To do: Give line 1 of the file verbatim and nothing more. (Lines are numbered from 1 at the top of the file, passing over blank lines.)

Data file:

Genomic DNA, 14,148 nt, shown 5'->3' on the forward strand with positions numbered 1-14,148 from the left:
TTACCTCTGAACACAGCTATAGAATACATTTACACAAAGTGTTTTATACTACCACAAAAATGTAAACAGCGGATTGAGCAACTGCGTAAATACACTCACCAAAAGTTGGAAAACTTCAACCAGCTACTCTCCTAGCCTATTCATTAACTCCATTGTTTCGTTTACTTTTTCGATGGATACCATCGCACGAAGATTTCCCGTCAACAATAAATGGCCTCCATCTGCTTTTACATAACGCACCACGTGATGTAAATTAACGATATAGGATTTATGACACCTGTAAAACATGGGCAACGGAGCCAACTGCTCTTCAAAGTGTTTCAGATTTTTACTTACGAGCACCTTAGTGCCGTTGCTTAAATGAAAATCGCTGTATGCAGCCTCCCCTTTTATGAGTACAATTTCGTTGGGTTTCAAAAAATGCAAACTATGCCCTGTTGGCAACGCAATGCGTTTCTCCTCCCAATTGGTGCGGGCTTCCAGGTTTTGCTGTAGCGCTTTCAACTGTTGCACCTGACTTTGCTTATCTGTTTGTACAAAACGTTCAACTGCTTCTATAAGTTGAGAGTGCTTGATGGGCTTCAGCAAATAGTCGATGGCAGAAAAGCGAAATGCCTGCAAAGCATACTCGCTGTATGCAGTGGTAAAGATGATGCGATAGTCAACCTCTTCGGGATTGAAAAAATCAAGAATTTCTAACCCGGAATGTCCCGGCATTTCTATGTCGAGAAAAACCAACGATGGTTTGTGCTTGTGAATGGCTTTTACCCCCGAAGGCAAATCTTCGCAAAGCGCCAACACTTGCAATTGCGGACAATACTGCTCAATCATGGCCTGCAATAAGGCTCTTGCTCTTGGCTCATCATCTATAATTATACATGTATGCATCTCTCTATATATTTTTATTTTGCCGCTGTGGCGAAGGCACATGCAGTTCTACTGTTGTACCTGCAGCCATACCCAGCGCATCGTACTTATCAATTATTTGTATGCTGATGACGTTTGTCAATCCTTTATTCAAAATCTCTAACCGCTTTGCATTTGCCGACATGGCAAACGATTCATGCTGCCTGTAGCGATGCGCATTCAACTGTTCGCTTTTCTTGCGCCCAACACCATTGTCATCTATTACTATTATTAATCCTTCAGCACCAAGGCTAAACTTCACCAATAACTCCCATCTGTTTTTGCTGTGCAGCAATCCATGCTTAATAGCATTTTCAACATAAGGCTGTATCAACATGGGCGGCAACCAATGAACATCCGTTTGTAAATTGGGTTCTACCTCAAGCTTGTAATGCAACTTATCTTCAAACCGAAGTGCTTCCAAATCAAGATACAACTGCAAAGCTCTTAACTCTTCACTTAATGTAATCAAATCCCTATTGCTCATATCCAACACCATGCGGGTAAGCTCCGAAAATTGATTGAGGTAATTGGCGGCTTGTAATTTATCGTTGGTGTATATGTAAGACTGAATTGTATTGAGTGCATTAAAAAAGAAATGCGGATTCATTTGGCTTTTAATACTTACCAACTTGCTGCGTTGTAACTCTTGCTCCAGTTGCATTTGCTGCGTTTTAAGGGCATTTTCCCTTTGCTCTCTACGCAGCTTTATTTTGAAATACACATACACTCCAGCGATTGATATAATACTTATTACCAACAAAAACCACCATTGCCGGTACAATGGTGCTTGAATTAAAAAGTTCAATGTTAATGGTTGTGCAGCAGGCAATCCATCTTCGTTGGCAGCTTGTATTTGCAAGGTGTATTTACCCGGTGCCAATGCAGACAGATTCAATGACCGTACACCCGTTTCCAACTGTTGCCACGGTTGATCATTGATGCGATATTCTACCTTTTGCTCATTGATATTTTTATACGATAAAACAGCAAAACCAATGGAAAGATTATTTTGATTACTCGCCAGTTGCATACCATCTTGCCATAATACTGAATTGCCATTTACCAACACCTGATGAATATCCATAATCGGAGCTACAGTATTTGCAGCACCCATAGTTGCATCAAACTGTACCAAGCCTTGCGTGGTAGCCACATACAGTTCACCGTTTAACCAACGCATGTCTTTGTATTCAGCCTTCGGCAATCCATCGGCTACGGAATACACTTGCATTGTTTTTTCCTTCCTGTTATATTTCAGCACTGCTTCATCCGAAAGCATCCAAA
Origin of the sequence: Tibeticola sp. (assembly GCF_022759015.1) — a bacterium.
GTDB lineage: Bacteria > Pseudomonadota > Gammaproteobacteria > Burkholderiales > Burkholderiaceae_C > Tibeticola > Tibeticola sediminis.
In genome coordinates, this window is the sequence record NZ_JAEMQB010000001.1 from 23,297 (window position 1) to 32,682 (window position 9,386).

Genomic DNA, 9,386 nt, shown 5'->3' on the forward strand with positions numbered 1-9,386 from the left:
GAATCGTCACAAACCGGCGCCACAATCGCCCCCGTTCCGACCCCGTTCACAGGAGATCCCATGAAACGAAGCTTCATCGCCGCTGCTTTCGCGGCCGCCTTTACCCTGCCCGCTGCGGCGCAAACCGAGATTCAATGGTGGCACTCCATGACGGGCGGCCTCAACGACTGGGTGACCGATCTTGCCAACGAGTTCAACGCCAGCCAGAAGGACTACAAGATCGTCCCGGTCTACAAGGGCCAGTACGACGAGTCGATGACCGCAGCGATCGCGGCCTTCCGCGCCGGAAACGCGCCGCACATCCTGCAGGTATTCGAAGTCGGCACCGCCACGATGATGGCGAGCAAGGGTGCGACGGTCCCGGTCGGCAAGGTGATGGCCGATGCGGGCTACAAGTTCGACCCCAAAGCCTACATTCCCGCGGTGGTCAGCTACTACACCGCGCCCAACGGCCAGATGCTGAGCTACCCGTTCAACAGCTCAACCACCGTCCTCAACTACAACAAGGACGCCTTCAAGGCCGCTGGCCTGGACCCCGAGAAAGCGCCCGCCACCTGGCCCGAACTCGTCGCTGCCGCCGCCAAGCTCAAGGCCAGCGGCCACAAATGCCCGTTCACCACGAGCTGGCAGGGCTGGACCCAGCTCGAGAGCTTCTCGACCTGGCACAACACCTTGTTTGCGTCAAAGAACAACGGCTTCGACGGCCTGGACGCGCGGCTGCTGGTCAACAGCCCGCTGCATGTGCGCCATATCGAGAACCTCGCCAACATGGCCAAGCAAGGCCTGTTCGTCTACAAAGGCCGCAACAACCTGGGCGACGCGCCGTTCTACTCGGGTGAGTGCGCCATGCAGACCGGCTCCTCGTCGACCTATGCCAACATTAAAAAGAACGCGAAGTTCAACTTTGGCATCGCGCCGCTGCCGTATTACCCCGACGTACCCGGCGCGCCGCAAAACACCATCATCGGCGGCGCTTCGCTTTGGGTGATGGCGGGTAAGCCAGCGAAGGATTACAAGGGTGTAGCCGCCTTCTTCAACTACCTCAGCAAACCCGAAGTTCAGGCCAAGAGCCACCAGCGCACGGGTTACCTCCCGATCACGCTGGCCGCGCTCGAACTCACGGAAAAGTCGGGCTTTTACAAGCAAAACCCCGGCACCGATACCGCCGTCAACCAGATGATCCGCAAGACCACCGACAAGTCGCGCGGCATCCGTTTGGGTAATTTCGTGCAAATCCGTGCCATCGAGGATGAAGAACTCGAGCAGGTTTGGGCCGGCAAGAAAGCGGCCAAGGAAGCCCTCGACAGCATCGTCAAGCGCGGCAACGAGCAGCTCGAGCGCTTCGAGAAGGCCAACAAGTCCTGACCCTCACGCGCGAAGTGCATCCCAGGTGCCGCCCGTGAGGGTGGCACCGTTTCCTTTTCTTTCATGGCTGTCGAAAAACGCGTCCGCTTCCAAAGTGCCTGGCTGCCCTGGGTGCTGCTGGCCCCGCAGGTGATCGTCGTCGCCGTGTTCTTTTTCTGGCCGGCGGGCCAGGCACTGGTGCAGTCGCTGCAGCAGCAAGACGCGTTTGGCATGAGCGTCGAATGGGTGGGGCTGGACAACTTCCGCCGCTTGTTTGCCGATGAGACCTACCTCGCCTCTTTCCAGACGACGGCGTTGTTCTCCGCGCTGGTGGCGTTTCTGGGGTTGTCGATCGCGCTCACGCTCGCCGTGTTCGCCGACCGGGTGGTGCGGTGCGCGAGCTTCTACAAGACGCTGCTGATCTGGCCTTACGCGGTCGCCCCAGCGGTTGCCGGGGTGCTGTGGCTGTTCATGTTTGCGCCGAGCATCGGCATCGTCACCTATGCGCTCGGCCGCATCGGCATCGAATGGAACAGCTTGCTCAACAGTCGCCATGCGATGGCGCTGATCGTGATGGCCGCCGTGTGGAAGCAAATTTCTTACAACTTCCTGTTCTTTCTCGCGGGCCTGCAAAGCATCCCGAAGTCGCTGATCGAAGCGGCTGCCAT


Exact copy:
Genomic DNA, 14,148 nt, shown 5'->3' on the forward strand with positions numbered 1-14,148 from the left: